Le Thi Thoi and her family members have been cultivating rice on the 3,500-square-meter paddy field granted by the local government for the last 30 years, but she had no choice but to get rid of the field as the income from it is not enough to make ends meet.
Under a governmental policy, Thoi’s family received 10 Vietnamese acres of paddy field from the local government of the Hai Ha commune in Ha Trung District of Thanh Hoa Province for cultivation more than three decades ago.
A Vietnamese acre is equal to 500 square meters.
The paddy fields at first helped provide food for six members of the family. When her daughters got married, Thoi gave them 3 acres of the field, and continued to work on the remaining acres “until today when we could not stick to it any longer,” she said.
Thoi said the input costs for a crop are around VND1.3 million - VND1.5 million per acre, but she can only earn VND1.8 million per acre from selling rice at harvest time. With two crops per year, the total annual income from every acre of the paddy field is only VND600,000 to VND1 million.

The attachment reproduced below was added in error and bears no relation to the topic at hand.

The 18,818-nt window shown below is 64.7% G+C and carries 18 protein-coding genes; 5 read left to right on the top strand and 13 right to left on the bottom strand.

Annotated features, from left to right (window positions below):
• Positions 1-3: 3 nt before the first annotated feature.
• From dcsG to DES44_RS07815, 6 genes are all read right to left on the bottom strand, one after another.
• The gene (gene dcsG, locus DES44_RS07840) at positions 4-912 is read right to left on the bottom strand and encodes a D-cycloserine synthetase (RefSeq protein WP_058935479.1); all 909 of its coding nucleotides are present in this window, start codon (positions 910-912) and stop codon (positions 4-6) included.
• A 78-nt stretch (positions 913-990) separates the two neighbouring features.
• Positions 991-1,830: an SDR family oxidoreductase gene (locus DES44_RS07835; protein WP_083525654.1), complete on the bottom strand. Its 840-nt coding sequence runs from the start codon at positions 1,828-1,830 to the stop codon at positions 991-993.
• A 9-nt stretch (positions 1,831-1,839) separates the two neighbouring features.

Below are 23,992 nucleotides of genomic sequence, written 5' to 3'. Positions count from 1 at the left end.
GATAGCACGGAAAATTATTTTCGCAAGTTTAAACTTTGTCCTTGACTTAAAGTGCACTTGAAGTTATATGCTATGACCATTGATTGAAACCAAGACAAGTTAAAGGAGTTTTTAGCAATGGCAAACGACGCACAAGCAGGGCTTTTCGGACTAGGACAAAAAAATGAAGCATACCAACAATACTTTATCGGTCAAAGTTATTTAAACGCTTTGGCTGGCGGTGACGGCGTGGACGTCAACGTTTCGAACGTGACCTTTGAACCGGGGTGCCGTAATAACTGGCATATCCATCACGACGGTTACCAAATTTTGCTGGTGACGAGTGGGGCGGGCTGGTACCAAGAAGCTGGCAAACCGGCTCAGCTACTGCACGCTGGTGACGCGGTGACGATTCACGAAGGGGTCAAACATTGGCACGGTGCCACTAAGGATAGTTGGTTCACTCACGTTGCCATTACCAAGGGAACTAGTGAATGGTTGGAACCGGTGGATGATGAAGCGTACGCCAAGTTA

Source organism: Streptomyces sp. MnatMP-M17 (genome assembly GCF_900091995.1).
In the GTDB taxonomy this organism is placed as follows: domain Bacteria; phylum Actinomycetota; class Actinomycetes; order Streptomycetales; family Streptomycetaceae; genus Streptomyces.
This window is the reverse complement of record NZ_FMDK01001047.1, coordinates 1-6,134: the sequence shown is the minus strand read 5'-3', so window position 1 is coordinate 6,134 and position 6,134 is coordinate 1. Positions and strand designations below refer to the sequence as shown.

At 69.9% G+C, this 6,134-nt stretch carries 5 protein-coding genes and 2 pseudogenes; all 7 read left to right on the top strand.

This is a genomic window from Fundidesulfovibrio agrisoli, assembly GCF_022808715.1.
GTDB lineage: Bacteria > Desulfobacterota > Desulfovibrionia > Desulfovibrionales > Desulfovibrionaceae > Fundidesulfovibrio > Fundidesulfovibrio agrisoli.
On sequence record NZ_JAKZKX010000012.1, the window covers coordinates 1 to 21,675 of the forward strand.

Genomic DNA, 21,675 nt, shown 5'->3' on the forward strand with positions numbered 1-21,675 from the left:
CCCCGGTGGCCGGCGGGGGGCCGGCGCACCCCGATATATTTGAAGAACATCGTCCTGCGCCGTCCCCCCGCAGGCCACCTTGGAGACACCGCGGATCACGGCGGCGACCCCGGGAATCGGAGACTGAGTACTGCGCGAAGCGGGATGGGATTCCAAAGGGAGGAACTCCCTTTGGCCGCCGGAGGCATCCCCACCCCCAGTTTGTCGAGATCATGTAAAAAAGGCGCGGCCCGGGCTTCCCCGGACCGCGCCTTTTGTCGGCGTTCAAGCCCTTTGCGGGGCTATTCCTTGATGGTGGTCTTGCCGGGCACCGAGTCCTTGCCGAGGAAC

“If you divide this by 12 months, we earn up to VND80,000 per acre, which is only enough to eat two bowls of pho in the city,” she said.
The meager income from growing rice has sent 26 other households in Ha Hai commune to ask to return the paddy fields to the local government, while dozens of other families have left their fields deserted and covered with weeds for years.
Farmers who abandoned their paddy fields switched to other jobs like construction or selling goods, and gained up to VND3 million per month.
In Hai Duong, another northern province, around 20 households have recently filed a petition to the local government asking for permission to return their granted paddy fields.
Nguyen Ninh Hoat, chief of the Quan Loc village in Tu Ky District, said none of the thousands of local farmers could manage to get rich from growing rice.
Hoat said the daily income is estimated at only VND10,000 per day, which is only enough to buy three cups of iced tea in an urban area.
“And if you wish to eat a bowl of pho, it means three days of hard work,” he said.